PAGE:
A FRAGRANCE OF OLD SUMMERS
By Joan Stephens

Catherine had put it off for as long as she could but here she was at last, squatting in front of an old leather carry-on trunk that had to be at least a hundred years old. A month or more had past since her father’s death, and this was the first time she had been able to step a foot into the Connecticut house.  
 
The rest of the house was as neat as a house could be that had sat unused for a year, but the attic was dusty and cobwebbed. Cutting her mind adrift--this was the only way she could get through the pain of rifling through his things--she had gone through his personal effects and clothing, keeping only those things that meant a great deal to her. What couldn’t be used Below would be given to the Salvation Army.  
   
She had saved the attic for last, and now she wondered what her father had treasured so much that he had saved them in an almost indestructible trunk. Undoing the leather straps, she unlocked the chest and lifted the lid. With a gasp of pleasure, she breathed anO. ”The medium-sized trunk was filled with reels of old 8mm movie film. She had forgotten that he had taken reels and reels of pictures of their life. Most of the film in the trunk was filled with pictures of her mother plus several reels that were taken at their cabin by the lake. All of them were neatly labeled with date, time, and location and ended abruptly with the year of her mother’s death. Charles Chandler had put away his camera and never used it again. There were other boxes of film but none in as good a condition as the film in the trunk. She closed the lid and, straining and muttering to herself that she wished Vincent was here, she manhandled it down the stairs and out the door to her car. Then perspiring and winded, she came back for the rest of the film. Returning to the empty feeling first floor, she called the Salvation Army and requested a pickup and a date for her to be there when they arrived.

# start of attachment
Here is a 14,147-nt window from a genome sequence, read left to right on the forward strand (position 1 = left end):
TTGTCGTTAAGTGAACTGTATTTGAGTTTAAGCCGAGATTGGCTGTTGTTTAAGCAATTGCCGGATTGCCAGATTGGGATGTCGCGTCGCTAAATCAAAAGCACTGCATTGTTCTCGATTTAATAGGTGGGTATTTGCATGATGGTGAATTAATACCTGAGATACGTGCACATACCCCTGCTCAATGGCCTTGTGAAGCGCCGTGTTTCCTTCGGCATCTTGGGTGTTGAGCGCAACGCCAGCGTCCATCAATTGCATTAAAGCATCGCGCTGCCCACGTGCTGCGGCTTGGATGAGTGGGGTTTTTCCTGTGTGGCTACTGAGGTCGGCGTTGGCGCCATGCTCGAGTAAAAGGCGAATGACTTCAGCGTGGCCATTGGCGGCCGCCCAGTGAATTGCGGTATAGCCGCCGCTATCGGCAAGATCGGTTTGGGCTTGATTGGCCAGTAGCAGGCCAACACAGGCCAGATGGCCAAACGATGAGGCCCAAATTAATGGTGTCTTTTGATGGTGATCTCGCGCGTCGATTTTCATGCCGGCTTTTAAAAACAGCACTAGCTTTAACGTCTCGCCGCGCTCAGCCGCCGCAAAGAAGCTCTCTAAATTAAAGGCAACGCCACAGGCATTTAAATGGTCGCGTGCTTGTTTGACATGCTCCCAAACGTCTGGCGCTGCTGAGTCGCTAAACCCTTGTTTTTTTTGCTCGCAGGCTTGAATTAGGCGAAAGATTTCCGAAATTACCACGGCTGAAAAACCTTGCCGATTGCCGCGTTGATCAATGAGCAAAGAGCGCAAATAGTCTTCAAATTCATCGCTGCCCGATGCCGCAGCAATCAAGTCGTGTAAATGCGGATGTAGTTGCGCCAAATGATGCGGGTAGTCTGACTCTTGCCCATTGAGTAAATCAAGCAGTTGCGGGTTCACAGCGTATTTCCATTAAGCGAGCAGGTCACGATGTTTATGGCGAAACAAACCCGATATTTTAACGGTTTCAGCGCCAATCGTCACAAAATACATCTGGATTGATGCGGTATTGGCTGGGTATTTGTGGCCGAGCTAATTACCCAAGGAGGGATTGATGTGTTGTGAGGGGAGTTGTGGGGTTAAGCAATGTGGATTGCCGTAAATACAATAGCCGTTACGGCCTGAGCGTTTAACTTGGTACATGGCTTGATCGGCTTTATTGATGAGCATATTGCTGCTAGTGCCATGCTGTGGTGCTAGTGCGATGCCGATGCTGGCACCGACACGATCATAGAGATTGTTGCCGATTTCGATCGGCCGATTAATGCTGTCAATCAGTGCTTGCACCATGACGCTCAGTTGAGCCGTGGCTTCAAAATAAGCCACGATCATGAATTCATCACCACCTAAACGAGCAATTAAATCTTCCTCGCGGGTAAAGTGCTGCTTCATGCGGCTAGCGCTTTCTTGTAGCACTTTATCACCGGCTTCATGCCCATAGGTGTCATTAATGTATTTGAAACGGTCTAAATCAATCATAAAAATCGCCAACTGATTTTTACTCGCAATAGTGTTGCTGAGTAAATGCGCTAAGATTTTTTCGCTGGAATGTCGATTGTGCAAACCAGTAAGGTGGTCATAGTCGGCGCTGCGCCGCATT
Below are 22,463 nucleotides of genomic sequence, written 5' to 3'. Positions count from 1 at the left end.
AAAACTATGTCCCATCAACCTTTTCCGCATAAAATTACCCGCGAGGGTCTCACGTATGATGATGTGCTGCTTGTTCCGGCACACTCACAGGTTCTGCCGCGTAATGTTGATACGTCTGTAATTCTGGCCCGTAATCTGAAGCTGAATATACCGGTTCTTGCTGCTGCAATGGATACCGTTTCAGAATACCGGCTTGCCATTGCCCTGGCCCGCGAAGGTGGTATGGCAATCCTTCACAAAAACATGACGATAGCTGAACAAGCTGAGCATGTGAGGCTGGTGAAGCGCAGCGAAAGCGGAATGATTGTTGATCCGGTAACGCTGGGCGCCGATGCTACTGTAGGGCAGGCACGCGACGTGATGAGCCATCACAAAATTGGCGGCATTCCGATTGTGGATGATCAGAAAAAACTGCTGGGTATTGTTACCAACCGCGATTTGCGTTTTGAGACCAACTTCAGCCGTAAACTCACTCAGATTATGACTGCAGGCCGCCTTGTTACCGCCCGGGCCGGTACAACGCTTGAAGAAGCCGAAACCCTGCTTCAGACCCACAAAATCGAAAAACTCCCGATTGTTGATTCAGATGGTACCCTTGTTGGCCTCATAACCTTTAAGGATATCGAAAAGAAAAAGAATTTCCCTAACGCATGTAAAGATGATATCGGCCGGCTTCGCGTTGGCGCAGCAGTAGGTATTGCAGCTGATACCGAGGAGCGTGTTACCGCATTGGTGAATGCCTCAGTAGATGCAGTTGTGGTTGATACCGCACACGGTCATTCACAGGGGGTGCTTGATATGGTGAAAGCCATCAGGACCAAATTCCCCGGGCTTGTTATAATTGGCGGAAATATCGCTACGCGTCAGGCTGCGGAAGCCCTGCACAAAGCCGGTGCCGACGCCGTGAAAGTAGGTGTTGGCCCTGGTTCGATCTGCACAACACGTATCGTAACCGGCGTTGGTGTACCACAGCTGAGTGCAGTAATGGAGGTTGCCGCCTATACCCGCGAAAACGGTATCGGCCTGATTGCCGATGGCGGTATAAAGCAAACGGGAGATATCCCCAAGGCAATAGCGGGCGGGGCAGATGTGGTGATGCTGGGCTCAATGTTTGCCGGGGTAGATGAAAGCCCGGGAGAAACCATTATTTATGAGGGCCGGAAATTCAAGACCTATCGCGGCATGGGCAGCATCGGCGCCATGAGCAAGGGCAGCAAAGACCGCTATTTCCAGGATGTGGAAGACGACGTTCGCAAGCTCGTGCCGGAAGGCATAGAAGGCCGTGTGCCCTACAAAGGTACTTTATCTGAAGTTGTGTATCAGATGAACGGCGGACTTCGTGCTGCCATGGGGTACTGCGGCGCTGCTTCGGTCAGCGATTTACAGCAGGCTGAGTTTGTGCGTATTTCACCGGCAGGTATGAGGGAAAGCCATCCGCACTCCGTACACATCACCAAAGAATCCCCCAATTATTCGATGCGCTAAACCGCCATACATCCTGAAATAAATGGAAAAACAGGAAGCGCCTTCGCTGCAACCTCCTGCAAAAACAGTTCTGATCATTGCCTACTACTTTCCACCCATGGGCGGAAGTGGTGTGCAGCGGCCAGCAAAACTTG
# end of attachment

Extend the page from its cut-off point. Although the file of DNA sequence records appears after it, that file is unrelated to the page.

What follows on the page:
On her way home, she stopped at a photography shop and left the trunk of films to be transferred to three hour videotapes; then put the rest of the reels in her basement storage compartment for transferal in the future. A week later, on her first free Saturday in a month, she picked up the tapes. The trunk full of films she took to the basement then hurried to her apartment. Dropping the bag of tapes on the dining room table, she fixed herself a bite of lunch. She was eager to watch the tapes but hesitant at the same time. The loss of her mother had been devastating and twenty years later she still missed her. Now with her father’s death only a month earlier, she wondered if she had the strength to relive all those happy times at the cabinknowing how soon that happiness would be shattered. Late at night as she was about to fall asleep, she often wondered how different her life would have been with the strong encouragement of her mother, and she felt she would have been a more independent woman.  
 
 
Her apartment needed a good cleaning and the afternoon was perfect for it. It was just the excuse she needed to put off viewing the tapes until after dinner. Later that evening, Catherine was settled in front of the TV screen. There were so many tapes that she knew she could never watch all of them in one evening. She selected the one with the earliest date, her parent’s first year together and the first year at the cabin; one in the middle when she was about five; and the very last film her father had taken, the last year of her mother’s life. Pushing a button, the blue screen came to life. Her mother’s silvery laugh washed over her causing goose bumps to rise on her arms. Rubbing them briskly, she hunched forward over her knees avidly watching her young mother proudly show her the shining lake in front of the family cabin. Catherine’s baby eyes crinkled with laughter as she waved chubby hands at the man who was taking the pictures.

 
Deeply immersed in the past, she was staring so intently at the pictures of her laughing mother that she didn’t hear Vincent’s light tapping. Still, she felt a loving warmth wrap itself around her heart. Pausing the tape and without looking, she patted the love seat beside her. “Sit beside me, please,” she murmured to the concerned man standing behind her. He glided around the couch and settled gingerly onto the cushion next to her. Being inexperienced in the ins-and-outs of the furniture industry, he hoped the tiny--to him--couch would hold his considerable weight. It held.  

 
Half-turned toward her, he asked, “Are you all right?”

 
The troubled look on his face brought a soft smile to her face. “Oh, Vincent, I’m so sorry. I haven’t done a very good job of keeping my emotions under control tonight, have I?”And she reached up a soft hand, gently caressing his whiskery cheek.  
 
Ruefully, he shook his head. “What has upset you so?” he asked, taking the hand that she had placed on his cheek into his own. “Can I help?”
 
Nodding back at the TV screen, she said, “Yes. You can sit with me and watch my Dad’s home movies. ”
 

 
“Home movies?” he questioned and glanced at the TV, seeing the laughing image of a young woman who looked remarkably like the woman beside him.